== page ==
They have been fierce competitors for years, but now it seems that Champagne has regained its crown over Prosecco as Britain’s favourite fizz.
An aggressive pricing campaign by French producers has edged Champagne ahead of its Italian rival in the battle of the bubblies for the first time in five years, just as the UK heads into the festive season.
After a stratospheric rise, sales of Prosecco overtook those of Champagne in Britain in 2015, with the Italian fizz firmly ensconcing itself as the nation’s summer drink of choice.
But sales of Prosecco in the UK are forecast to have fallen 6 per cent this year, while sales of Champagne are predicted to have grown by 34 per cent.
The figures were revealed at an event in the northern city of Verona, organised by wine industry organisations Osservatorio Vinitaly and Nomisma Wine Monitor.
“France has lowered the price of Champagne in the UK by more than 25 per cent, something which is pretty unusual for French sparkling wine,” Giovanni Mantovani, an event organiser, told Corriere della Sera newspaper.
“Evidently they have decided that it is worth sacrificing their price margins in order to reconquer an important market which had been won by Italian sparkling wines.”
Leta Bester, the president of the London Wine Academy, said after years of booming Prosecco sales, consumers were getting a little jaded with the drink.
“What we are seeing is the same thing that happened with Chardonnay and Sauvignon Blanc – people get on top of a wine style and then they get a bit bored with it and want to try something new,” she told The Telegraph.
“Another factor is that cheaper Champagne is now much better than it was 10 years ago – producers have cleaned up their act because of the competition from other countries. Cava from Spain is also good value and no longer has that damp dog flavour that came from old wine barrels.”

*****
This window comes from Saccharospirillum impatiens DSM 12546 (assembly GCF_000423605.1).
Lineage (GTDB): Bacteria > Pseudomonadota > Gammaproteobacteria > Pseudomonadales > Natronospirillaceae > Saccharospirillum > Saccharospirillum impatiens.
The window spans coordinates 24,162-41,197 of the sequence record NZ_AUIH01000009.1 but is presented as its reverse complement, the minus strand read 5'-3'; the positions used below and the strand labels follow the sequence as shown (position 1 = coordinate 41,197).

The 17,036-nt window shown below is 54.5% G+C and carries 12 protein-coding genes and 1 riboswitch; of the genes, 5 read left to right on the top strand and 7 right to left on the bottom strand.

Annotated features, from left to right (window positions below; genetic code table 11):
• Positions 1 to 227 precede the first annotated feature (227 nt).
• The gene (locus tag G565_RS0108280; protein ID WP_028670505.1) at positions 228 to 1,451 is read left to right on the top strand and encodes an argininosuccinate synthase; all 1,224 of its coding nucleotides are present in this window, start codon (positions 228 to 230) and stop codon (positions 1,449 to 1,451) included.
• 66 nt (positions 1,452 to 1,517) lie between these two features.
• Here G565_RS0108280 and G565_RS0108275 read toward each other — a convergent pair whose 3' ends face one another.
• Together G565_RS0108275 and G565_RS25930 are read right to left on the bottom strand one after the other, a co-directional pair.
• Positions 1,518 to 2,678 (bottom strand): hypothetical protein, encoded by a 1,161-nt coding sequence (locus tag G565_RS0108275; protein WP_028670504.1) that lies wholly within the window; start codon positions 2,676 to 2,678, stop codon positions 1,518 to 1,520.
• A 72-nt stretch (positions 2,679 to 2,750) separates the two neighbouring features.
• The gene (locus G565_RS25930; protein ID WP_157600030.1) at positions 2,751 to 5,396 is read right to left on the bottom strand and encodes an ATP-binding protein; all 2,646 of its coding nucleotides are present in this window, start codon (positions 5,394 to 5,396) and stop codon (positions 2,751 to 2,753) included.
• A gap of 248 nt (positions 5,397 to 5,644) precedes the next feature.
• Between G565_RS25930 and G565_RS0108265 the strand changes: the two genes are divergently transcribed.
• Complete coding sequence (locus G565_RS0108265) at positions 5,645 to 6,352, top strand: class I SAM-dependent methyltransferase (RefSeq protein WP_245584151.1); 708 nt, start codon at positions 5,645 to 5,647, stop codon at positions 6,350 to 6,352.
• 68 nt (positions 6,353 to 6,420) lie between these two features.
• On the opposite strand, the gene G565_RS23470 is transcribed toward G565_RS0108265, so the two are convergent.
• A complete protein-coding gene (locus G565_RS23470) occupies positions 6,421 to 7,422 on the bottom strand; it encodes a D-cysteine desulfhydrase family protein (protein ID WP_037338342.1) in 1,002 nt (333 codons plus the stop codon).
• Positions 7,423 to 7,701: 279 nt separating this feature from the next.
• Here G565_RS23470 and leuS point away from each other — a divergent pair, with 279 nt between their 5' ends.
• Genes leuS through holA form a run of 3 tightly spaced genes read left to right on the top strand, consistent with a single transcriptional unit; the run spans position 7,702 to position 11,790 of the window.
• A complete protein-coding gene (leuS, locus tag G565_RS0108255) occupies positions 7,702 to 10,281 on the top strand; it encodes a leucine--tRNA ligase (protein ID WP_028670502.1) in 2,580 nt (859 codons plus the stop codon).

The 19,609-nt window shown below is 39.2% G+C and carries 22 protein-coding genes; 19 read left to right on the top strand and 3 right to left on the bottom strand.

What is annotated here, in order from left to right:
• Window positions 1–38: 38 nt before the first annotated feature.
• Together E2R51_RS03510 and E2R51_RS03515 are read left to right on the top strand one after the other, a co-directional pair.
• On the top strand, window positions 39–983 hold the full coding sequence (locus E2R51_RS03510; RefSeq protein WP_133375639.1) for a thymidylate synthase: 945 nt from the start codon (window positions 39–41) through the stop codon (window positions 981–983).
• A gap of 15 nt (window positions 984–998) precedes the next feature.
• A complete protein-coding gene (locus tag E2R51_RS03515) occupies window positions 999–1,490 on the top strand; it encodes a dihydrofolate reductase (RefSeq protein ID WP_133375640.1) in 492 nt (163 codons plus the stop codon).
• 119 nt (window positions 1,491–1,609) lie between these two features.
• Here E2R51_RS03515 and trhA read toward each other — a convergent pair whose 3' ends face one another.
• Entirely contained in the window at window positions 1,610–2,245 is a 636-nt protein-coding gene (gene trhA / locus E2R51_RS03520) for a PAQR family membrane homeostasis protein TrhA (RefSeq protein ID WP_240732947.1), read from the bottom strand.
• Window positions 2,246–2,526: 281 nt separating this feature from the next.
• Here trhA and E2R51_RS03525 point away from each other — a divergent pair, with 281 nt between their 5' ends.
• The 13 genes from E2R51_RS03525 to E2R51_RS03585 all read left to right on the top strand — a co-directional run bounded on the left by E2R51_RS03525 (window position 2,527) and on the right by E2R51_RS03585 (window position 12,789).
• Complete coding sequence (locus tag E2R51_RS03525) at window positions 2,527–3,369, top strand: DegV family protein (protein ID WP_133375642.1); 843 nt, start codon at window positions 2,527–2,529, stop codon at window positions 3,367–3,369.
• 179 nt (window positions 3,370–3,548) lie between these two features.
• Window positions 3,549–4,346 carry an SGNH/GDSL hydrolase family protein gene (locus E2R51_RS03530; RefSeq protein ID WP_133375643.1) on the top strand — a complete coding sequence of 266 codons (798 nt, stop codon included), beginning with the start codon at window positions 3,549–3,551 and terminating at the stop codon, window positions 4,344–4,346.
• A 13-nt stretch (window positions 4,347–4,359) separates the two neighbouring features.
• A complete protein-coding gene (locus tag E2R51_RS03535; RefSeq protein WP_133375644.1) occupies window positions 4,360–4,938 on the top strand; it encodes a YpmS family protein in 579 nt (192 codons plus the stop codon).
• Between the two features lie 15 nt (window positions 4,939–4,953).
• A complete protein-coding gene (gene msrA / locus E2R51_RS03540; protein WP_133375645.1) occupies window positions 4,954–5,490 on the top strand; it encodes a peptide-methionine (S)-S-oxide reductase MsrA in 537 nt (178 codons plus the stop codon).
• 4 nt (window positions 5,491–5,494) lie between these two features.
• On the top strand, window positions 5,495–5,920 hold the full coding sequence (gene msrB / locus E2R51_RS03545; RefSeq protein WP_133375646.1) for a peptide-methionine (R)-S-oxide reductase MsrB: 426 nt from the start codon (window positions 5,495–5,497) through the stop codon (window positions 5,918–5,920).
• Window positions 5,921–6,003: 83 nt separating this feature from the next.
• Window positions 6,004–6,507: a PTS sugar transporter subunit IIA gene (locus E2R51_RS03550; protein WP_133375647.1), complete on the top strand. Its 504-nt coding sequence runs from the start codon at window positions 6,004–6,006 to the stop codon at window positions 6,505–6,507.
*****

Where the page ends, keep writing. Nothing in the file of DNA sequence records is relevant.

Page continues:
The thirst for Prosecco is also being eroded by interest in other variety of fizzes, including English sparkling wines and offerings from the New World.
Prosecco is hardly on its knees. Since more vineyards were planted in the northern Veneto region, production has risen dramatically and sales to the UK rose by 163 per cent in the last five years.
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Last year, 560 million bottles of Prosecco were exported from Italy, with Britain the number one market.
The worldwide sale of French sparkling wines, including Champagne, was up by 9 per cent in value in the first half of this year, according to French figures.
Sales to Britain in particular were up, thanks in part to distributors buying up French wine to stockpile ahead of any Brexit-related disruption.
“Both Prosecco and Champagne will always have a place at the table,” said Ms Bester. “It depends on what you’re eating, what time of day it is – and how much money you have in your pocket.”